Cockney-themed supper club with £55 tickets slammed for 'fetishising the working class'

David Maclean
Wednesday 18 October 2017 17:12 BST

An 'immersive theatre' experience costing £55 a ticket has been criticised on social media for apparently mocking working-class Londoners.

Zebedee Productions are holding a 'Cockney nativity' play along with a meal in a disused Hackney pub from December 1 to 22, and promotional images show a woman smoking and drinking while pregnant, a man selling apparently stolen jewellery, and a snarling twenty-something in an England football shirt.

Given Cockneys hail from a part of the East End of London which was traditionally working class, some Twitter users took the production as a clumsy swipe at the behaviour and habits of the working classes.

Pam Beddard tweeted: "And we wonder why what was once the white working class (before the pits/factories shut) is so angry? Anyone else, this'd be a hate crime."

One person wrote: "Most restaurants go bust in the first two years and this tweet has made me thankful for this for the first time."

Another added: "Ah, finally. It's MY culture being fetishised for middle class Hackneyites"

Professor Tim Strangleman, a Professor of Sociology at the University of Kent, said: "I don't think you'd get any other group treated in such a derogatory and stereotypical way for entertainment. Could you imagine a play set in Southall about a South-East Asian Christmas party? Probably not. The white working classes haven't quite made it to the banquet of diversity yet, and that's partly because they're viewed as the white working class.

"One of the ironic things about this is that this is being held in a Hackney pub which was once likely frequented by lots of working class people, and those attending this play would likely have never set foot in there in the past."

London foodie website Eater chimed in with its own criticism, saying: "In area of London that has faced recent difficulties with gentrification, class tensions and 'drunken hipsters', a commercial pop-up that clumsily confronts the three — with reckless irony — was probably an event Hackney could have done without."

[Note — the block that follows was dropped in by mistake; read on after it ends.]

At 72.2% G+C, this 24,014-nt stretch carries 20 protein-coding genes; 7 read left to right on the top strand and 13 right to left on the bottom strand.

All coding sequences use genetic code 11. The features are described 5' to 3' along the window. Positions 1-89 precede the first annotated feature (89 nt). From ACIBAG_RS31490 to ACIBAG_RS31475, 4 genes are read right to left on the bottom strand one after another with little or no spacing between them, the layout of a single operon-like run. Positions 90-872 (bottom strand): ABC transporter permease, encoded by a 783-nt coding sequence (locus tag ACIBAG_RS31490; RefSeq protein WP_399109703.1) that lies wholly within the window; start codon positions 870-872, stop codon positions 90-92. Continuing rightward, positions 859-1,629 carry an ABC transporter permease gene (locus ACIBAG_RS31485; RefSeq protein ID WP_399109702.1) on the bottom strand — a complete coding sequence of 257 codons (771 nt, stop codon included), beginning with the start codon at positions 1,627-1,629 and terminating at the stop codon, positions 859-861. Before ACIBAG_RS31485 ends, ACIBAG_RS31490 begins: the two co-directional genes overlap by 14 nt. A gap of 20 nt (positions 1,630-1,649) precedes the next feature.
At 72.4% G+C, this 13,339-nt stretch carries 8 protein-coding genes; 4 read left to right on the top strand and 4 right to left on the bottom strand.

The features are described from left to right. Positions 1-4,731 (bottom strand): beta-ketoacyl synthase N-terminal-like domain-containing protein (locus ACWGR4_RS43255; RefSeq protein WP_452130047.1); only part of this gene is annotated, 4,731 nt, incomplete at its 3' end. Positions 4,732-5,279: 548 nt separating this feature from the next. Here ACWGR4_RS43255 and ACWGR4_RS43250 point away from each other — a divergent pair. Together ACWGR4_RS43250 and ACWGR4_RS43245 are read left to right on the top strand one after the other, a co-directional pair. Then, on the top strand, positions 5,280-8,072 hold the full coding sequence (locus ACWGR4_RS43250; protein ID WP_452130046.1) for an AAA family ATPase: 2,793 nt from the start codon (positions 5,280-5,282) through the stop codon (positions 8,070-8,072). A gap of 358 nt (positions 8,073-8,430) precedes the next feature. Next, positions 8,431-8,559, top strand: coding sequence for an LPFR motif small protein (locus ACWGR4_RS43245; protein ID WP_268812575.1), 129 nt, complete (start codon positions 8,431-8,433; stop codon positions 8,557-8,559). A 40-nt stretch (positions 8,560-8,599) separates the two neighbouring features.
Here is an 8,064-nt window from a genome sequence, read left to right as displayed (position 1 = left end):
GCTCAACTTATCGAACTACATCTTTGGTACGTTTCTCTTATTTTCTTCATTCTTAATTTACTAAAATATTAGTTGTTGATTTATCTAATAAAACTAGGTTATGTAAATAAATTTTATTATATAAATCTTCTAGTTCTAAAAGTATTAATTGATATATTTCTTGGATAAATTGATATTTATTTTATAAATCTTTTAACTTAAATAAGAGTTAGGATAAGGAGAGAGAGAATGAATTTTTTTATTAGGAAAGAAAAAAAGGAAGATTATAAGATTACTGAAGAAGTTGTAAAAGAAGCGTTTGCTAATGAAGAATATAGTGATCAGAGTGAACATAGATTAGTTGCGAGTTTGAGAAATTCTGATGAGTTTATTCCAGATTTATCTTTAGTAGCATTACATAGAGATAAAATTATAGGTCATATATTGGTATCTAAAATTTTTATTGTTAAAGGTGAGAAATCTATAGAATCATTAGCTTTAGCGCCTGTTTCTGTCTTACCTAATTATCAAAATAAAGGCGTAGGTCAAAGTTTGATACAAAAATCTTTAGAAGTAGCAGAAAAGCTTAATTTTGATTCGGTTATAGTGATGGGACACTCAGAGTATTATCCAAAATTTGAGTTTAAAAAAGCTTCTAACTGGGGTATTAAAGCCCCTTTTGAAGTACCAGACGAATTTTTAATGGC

But artistic director Zoe Wellman defended the event, saying: "We’ve been excited to explore the concept of The Cockney’tivity for a couple of years now, and we’ve always seen it as a proper celebration of East London culture through theatre.

"My mum was born and bred in Gants Hill, and I’ve lived in Hackney for the last 10 years - the whole of the cast is from the East End and Darren (a partner in Zebedee) is a Wood Green boy through and through. We’re all really excited about what we’ve been working on, and as a small theatre and production company this is a project really close to home. Being from the area ourselves it was never a question of poking fun at a stereotype and those who live in the area, however we are truly sorry for any offence caused."

Prof Strangleman said that while more people identify as working class than any other category, there has been a stigma attached to it for many years.

That's changing, however. He pointed out that Theresa May was repeatedly and specifically mentioned helping the working classes, while the rise of Jeremy Corbyn has put the priorities of working class people firmly in the spotlight.

"Owen Jones' book Chavs was also an important step in challenging the stigmatisation of the working class in Britain."

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